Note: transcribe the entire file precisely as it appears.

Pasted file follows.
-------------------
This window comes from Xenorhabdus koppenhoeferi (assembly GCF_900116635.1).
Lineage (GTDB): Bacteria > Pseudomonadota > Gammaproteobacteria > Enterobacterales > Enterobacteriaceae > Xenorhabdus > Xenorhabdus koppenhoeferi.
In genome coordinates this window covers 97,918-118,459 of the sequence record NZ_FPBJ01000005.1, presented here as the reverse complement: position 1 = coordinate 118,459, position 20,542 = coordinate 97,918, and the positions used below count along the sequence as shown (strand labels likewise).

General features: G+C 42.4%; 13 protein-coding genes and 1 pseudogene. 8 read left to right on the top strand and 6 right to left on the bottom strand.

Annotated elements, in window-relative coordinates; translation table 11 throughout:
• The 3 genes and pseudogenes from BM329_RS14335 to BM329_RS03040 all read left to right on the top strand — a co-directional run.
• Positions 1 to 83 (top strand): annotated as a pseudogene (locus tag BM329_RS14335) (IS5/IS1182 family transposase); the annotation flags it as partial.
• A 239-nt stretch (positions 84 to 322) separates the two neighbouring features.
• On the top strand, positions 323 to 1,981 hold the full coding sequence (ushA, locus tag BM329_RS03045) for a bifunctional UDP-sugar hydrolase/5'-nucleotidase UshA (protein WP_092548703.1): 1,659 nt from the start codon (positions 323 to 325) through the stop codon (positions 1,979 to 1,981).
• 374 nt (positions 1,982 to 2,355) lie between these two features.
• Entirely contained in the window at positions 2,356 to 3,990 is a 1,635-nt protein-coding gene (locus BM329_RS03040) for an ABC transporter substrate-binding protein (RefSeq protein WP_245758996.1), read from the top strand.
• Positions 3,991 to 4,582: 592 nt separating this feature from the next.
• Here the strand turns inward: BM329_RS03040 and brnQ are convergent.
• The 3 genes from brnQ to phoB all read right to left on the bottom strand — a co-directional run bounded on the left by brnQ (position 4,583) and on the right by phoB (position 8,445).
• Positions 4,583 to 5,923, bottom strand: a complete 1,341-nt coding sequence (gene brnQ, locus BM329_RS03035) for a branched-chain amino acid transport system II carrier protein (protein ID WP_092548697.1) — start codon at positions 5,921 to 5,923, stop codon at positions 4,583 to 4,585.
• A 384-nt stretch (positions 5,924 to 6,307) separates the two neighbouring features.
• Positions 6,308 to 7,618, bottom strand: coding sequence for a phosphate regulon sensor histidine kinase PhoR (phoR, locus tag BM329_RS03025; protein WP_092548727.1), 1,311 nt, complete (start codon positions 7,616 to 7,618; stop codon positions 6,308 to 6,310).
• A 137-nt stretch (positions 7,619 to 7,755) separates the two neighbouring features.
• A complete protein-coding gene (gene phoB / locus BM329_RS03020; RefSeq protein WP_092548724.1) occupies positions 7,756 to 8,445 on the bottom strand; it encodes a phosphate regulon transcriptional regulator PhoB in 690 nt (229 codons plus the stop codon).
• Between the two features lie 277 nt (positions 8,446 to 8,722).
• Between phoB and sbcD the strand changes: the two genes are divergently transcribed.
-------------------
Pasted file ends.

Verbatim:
This window comes from Xenorhabdus koppenhoeferi (assembly GCF_900116635.1).
Lineage (GTDB): Bacteria > Pseudomonadota > Gammaproteobacteria > Enterobacterales > Enterobacteriaceae > Xenorhabdus > Xenorhabdus koppenhoeferi.
In genome coordinates this window covers 97,918-118,459 of the sequence record NZ_FPBJ01000005.1, presented here as the reverse complement: position 1 = coordinate 118,459, position 20,542 = coordinate 97,918, and the positions used below count along the sequence as shown (strand labels likewise).

General features: G+C 42.4%; 13 protein-coding genes and 1 pseudogene. 8 read left to right on the top strand and 6 right to left on the bottom strand.

Annotated elements, in window-relative coordinates; translation table 11 throughout:
• The 3 genes and pseudogenes from BM329_RS14335 to BM329_RS03040 all read left to right on the top strand — a co-directional run.
• Positions 1 to 83 (top strand): annotated as a pseudogene (locus tag BM329_RS14335) (IS5/IS1182 family transposase); the annotation flags it as partial.
• A 239-nt stretch (positions 84 to 322) separates the two neighbouring features.
• On the top strand, positions 323 to 1,981 hold the full coding sequence (ushA, locus tag BM329_RS03045) for a bifunctional UDP-sugar hydrolase/5'-nucleotidase UshA (protein WP_092548703.1): 1,659 nt from the start codon (positions 323 to 325) through the stop codon (positions 1,979 to 1,981).
• 374 nt (positions 1,982 to 2,355) lie between these two features.
• Entirely contained in the window at positions 2,356 to 3,990 is a 1,635-nt protein-coding gene (locus BM329_RS03040) for an ABC transporter substrate-binding protein (RefSeq protein WP_245758996.1), read from the top strand.
• Positions 3,991 to 4,582: 592 nt separating this feature from the next.
• Here the strand turns inward: BM329_RS03040 and brnQ are convergent.
• The 3 genes from brnQ to phoB all read right to left on the bottom strand — a co-directional run bounded on the left by brnQ (position 4,583) and on the right by phoB (position 8,445).
• Positions 4,583 to 5,923, bottom strand: a complete 1,341-nt coding sequence (gene brnQ, locus BM329_RS03035) for a branched-chain amino acid transport system II carrier protein (protein ID WP_092548697.1) — start codon at positions 5,921 to 5,923, stop codon at positions 4,583 to 4,585.
• A 384-nt stretch (positions 5,924 to 6,307) separates the two neighbouring features.
• Positions 6,308 to 7,618, bottom strand: coding sequence for a phosphate regulon sensor histidine kinase PhoR (phoR, locus tag BM329_RS03025; protein WP_092548727.1), 1,311 nt, complete (start codon positions 7,616 to 7,618; stop codon positions 6,308 to 6,310).
• A 137-nt stretch (positions 7,619 to 7,755) separates the two neighbouring features.
• A complete protein-coding gene (gene phoB / locus BM329_RS03020; RefSeq protein WP_092548724.1) occupies positions 7,756 to 8,445 on the bottom strand; it encodes a phosphate regulon transcriptional regulator PhoB in 690 nt (229 codons plus the stop codon).
• Between the two features lie 277 nt (positions 8,446 to 8,722).
• Between phoB and sbcD the strand changes: the two genes are divergently transcribed.